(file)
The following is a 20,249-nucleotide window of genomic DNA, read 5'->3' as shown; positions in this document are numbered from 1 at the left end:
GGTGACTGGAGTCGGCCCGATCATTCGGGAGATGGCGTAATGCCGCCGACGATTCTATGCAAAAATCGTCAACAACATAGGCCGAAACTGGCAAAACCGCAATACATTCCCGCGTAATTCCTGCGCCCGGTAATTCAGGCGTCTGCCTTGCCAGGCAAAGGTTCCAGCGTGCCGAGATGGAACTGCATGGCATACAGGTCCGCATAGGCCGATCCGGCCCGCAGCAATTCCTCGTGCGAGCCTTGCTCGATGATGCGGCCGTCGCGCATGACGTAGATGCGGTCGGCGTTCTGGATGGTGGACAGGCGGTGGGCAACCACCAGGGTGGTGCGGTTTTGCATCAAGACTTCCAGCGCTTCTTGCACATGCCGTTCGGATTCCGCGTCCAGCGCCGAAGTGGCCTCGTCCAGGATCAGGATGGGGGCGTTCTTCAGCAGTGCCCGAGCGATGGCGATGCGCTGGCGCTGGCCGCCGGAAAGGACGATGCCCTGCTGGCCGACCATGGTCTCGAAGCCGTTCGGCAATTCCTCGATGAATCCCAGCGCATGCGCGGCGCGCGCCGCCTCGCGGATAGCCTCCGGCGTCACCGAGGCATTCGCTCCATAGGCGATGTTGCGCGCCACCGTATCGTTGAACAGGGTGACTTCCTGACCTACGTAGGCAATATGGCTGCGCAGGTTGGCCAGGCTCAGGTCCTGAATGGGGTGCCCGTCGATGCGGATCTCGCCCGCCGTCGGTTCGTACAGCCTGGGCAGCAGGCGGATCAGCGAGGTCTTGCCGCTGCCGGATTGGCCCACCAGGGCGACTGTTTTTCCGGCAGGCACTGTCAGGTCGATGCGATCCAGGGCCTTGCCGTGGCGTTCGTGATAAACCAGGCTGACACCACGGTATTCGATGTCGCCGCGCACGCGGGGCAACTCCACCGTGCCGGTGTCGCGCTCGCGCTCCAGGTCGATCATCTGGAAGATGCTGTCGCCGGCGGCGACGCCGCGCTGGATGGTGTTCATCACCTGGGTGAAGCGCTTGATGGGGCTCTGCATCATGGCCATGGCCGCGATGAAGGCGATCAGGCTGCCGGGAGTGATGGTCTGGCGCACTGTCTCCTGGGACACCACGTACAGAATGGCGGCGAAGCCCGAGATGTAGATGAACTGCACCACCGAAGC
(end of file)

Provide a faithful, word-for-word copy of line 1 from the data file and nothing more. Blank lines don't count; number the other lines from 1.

The following is a 20,249-nucleotide window of genomic DNA, read 5'->3' as shown; positions in this document are numbered from 1 at the left end: